Brendan Fraser Says Starving Himself for Movie Role Caused Memory Loss
"I couldn’t remember my PIN number because my brain was misfiring," the actor revealed.
While Hollywood's youth and beauty standards for women are more frequently discussed, recent years have seen several male stars, including Channing Tatum and Kumail Nanjiani, speaking up about their own issues achieving unsustainable, unrealistic, and even dangerous body goals for certain roles. The latest to get real about the cost of a flawless big-screen physique is Brendan Fraser, who touched on one of his most popular 1990s movies and how preparing for it impacted his brain health in a conversation with Airheads co-star Adam Sandler for Variety's "Actors on Actors." Read on to learn what Fraser said about the troubling side effect he noticed after going on an extreme weight loss journey for the film.
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Fraser starred in the 1997 comedy George of the Jungle.
After making his feature film debut with Dogfight in 1991, Fraser went onto a string of both comedic and dramatic parts. Some of his most memorable early roles include 1992's Encino Man and School Ties and 1994's With Honors and Airheads.
In 1997, he played the titular character in George of the Jungle, a live-action adaptation of the popular animated series from the '60s. Fraser co-starred with Leslie Mann, Thomas Haden Church, and John Cleese, who voiced George's gorilla brother, Ape.
He had to change his habits significantly to get his George of the Jungle body.
In 2020, Fraser, who made some memorable guest appearances on the TV series Scrubs, was a guest on sitcom stars Zach Braff and Donald Faison's podcast, Fake Doctors, Real Friends. When the subject of his George of the Jungle muscles came up, Fraser described the unpleasant things he had to do to get the right look.
"Go back in time and eat nothing but, like, broccoli and Styrofoam," he said. "Lift weights until you puke and then go wash your mouth out and keep doing it."
"Starving" himself led to memory issues.
Speaking to Sandler for Variety, the 54-year-old star again did his best to un-romanticize the physical transformation he underwent to play George.
"You did right by the character. But you did wrong by us, man," Sandler joked about himself and their actor peers. "You made us feel bad about ourselves. Were you oiled up at all during George?"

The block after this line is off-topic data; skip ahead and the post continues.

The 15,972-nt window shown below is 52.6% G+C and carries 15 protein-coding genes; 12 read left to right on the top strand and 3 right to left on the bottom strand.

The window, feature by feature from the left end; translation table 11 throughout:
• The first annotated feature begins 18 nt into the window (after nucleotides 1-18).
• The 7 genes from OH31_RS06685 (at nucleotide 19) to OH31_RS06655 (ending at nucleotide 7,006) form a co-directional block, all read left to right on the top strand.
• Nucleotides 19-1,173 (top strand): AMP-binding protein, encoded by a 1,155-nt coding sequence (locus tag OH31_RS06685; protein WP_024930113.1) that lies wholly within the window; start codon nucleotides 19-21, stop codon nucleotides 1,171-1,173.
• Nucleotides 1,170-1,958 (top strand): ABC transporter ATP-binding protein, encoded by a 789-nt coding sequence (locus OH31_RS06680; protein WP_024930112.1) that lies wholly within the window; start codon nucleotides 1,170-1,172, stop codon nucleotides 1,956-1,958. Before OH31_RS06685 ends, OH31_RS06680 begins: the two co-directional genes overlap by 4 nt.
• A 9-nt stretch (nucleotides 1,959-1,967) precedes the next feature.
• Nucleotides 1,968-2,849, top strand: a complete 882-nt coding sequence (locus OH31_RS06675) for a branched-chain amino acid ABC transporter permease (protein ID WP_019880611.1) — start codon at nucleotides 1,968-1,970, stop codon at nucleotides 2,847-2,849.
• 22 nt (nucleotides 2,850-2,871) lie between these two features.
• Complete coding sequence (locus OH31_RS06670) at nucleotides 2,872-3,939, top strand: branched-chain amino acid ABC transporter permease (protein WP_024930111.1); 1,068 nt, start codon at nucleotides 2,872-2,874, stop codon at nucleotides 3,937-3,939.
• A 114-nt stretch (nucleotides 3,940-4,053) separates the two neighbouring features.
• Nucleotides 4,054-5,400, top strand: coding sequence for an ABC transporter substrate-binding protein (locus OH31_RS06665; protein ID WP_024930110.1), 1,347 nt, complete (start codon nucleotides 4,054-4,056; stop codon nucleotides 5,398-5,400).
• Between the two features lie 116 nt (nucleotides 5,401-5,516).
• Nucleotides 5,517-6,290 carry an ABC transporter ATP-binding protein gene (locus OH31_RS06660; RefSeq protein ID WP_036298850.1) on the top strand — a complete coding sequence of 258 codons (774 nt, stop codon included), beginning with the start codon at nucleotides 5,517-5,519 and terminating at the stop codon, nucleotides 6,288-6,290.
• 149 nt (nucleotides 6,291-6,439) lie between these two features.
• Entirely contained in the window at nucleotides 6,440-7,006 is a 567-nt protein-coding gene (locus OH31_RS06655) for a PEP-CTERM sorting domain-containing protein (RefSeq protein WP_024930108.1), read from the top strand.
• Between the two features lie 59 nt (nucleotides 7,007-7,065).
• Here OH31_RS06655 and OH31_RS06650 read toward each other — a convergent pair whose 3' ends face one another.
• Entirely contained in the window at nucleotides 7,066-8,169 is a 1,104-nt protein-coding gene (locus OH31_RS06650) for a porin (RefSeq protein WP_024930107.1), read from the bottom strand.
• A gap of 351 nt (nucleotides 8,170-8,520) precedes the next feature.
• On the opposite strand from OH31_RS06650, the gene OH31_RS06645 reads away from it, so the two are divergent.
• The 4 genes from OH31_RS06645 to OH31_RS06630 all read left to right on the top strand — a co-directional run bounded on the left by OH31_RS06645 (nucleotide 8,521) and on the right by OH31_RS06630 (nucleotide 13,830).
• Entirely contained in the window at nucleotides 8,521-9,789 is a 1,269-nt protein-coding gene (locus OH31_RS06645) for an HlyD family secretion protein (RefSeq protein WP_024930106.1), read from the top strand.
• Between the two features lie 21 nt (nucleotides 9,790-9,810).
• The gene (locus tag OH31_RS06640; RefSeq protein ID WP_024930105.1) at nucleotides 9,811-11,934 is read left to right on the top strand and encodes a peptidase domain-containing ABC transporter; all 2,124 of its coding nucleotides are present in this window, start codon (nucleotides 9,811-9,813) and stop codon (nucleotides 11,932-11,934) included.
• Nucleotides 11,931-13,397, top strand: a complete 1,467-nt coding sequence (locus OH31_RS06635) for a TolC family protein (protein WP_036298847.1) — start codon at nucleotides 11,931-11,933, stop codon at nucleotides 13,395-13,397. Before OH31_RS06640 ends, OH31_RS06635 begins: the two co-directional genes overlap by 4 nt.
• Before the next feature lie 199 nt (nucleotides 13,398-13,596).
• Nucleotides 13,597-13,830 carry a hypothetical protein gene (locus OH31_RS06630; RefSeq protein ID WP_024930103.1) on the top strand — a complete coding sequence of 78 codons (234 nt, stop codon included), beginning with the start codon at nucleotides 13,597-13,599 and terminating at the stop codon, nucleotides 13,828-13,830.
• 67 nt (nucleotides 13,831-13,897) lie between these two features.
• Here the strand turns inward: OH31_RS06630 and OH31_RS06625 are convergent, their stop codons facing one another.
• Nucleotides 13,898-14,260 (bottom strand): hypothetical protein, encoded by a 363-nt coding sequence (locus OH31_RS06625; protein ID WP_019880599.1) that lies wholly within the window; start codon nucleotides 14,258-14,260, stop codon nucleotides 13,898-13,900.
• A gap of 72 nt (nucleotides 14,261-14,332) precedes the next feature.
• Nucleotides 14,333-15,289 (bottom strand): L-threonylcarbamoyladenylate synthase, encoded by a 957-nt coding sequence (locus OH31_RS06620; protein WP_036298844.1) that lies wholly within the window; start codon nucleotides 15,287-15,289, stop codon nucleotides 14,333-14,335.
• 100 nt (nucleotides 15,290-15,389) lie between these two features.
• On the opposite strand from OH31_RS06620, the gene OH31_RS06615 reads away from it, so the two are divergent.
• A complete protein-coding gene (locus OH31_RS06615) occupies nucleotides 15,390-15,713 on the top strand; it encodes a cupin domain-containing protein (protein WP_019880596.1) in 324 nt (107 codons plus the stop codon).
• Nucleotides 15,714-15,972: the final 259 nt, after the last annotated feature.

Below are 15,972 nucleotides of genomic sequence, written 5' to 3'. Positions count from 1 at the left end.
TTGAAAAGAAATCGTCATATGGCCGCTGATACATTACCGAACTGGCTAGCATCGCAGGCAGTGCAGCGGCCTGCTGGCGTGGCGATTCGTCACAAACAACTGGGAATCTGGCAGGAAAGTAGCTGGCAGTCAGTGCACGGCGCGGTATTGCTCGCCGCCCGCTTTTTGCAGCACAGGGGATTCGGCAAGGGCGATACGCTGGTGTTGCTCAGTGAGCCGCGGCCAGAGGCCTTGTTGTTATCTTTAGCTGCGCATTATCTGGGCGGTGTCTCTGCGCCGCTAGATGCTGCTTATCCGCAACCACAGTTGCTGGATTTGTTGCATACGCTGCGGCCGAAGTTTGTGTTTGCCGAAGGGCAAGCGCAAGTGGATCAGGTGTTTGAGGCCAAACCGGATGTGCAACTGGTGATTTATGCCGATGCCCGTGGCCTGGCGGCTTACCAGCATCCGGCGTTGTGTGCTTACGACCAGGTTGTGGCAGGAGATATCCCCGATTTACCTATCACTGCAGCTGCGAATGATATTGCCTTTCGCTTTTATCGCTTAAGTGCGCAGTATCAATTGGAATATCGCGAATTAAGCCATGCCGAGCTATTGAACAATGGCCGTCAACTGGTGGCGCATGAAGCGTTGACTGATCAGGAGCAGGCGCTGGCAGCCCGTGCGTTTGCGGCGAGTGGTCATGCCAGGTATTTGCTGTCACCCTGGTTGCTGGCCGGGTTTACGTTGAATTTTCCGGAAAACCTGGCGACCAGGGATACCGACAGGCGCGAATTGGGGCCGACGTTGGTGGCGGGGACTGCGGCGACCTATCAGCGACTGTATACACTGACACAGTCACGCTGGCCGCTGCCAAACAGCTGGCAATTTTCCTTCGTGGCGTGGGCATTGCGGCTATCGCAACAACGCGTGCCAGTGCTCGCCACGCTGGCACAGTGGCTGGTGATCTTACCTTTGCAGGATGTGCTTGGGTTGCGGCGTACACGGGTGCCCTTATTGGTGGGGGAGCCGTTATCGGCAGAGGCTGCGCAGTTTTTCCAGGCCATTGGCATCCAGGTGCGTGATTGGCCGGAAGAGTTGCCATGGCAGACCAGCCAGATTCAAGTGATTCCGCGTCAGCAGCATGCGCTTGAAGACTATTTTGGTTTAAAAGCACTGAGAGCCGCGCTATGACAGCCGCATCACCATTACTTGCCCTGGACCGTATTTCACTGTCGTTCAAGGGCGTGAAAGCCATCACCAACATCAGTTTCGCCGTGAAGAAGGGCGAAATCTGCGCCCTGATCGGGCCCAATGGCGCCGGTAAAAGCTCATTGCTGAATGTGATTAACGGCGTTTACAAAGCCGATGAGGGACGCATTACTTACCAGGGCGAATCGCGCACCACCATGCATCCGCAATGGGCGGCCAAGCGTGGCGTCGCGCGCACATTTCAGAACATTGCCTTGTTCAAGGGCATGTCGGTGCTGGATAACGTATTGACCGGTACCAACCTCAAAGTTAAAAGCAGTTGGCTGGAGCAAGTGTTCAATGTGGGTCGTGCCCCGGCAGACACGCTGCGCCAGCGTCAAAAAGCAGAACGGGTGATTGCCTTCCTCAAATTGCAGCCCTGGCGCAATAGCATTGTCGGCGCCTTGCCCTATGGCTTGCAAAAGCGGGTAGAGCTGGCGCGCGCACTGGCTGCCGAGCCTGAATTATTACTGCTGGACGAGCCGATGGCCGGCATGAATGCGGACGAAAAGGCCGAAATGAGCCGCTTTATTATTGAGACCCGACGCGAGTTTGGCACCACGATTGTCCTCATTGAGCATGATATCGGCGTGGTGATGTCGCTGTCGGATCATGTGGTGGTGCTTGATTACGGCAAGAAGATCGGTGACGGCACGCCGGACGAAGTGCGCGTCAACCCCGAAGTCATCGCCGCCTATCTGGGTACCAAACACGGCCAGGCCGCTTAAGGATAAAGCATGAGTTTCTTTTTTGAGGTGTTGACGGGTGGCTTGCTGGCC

"I was waxed," Fraser answered. "Starved of carbohydrates. I would drive home after work and stop to get something to eat. I needed some cash one day, and I went to the ATM, and I couldn't remember my PIN number because my brain was misfiring. Banging on the thing. I didn't eat that night."
Healthline reports that "some research suggests that undereating (not eating enough) could negatively affect cognitive function, resulting in symptoms like brain fog."
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Fraser's action roles also took a toll on his body.
In a 2018 GQ interview, Fraser reflected on his action hero past, which includes three movies in The Mummy franchise, and opened up about how stunt work had ravaged his body.
"By the time I did the third Mummy picture in China," he said, "I was put together with tape and ice—just, like, really nerdy and fetishy about ice packs. Screw-cap ice packs and downhill-mountain-biking pads, 'cause they're small and light and they can fit under your clothes. I was building an exoskeleton for myself daily."
He had a laminectomy (a procedure "that creates space by removing bone spurs and tissues associated with arthritis of the spine," per the Mayo Clinic) and a knee replacement, among other surgeries.
"This is gonna really probably be a little saccharine for you," he told the publication. "But I felt like the horse from Animal Farm, whose job it was to work and work and work. [George] Orwell wrote a character who was, I think, the proletariat. He worked for the good of the whole, he didn't ask questions, he didn't make trouble until it killed him … I don't know if I've been sent to the glue factory, but I've felt like I've had to rebuild [expletive] that I've built that got knocked down and do it again for the good of everyone. Whether it hurts you or not."
He's getting Oscar buzz for playing a 600-pound man.
Fraser was absent from Hollywood for some time, due not only to these physical health problems but also to family issues and the aftermath of an alleged sexual assault by former Hollywood Foreign Press Association President Philip Berk in 2003. (Berk has denied Fraser's accusation.) Now, he's receiving critical raves and Oscar buzz for his starring role in The Whale, playing a 600-pound teacher seeking to improve his relationship with his daughter (Sadie Sink) before he dies.
While some have criticized the use of prosthetics in the film to make the actor look much larger, Fraser told Sandler in their Variety conversation that he was coming at the character from a place of respect.
"It's important to say this, because there are those who live with this disease," he said. "I felt empowered to be their voice and to be as honest as I could and as authentic as I could in the portrayal. Look, my weight has been all over the map. I put on weight to play this role, and it wasn't enough—so the body had to go on top of that, and the two worked together."